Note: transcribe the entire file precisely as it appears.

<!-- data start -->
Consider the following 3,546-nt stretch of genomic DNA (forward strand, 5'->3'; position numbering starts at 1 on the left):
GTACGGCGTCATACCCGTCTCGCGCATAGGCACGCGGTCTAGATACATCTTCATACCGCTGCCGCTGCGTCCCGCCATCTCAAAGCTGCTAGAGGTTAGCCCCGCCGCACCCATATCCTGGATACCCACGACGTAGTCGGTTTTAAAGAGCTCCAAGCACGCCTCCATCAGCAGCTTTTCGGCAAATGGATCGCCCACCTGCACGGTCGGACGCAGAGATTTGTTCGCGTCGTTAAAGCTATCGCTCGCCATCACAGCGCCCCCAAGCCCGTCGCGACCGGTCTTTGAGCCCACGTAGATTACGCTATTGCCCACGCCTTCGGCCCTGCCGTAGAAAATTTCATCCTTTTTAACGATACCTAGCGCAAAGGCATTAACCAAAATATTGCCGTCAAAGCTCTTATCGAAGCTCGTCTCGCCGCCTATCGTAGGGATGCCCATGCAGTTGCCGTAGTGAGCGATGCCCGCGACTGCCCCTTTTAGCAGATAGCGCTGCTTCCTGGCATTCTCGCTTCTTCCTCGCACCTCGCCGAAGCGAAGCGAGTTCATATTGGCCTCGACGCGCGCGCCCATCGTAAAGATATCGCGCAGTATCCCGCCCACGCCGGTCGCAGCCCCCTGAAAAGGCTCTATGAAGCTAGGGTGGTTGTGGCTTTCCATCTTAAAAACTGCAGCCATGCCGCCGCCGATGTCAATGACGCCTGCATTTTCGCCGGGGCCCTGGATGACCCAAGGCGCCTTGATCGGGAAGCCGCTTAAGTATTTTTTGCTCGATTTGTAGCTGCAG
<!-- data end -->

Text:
Consider the following 3,546-nt stretch of genomic DNA (forward strand, 5'->3'; position numbering starts at 1 on the left):
GTACGGCGTCATACCCGTCTCGCGCATAGGCACGCGGTCTAGATACATCTTCATACCGCTGCCGCTGCGTCCCGCCATCTCAAAGCTGCTAGAGGTTAGCCCCGCCGCACCCATATCCTGGATACCCACGACGTAGTCGGTTTTAAAGAGCTCCAAGCACGCCTCCATCAGCAGCTTTTCGGCAAATGGATCGCCCACCTGCACGGTCGGACGCAGAGATTTGTTCGCGTCGTTAAAGCTATCGCTCGCCATCACAGCGCCCCCAAGCCCGTCGCGACCGGTCTTTGAGCCCACGTAGATTACGCTATTGCCCACGCCTTCGGCCCTGCCGTAGAAAATTTCATCCTTTTTAACGATACCTAGCGCAAAGGCATTAACCAAAATATTGCCGTCAAAGCTCTTATCGAAGCTCGTCTCGCCGCCTATCGTAGGGATGCCCATGCAGTTGCCGTAGTGAGCGATGCCCGCGACTGCCCCTTTTAGCAGATAGCGCTGCTTCCTGGCATTCTCGCTTCTTCCTCGCACCTCGCCGAAGCGAAGCGAGTTCATATTGGCCTCGACGCGCGCGCCCATCGTAAAGATATCGCGCAGTATCCCGCCCACGCCGGTCGCAGCCCCCTGAAAAGGCTCTATGAAGCTAGGGTGGTTGTGGCTTTCCATCTTAAAAACTGCAGCCATGCCGCCGCCGATGTCAATGACGCCTGCATTTTCGCCGGGGCCCTGGATGACCCAAGGCGCCTTGATCGGGAAGCCGCTTAAGTATTTTTTGCTCGATTTGTAGCTGCAG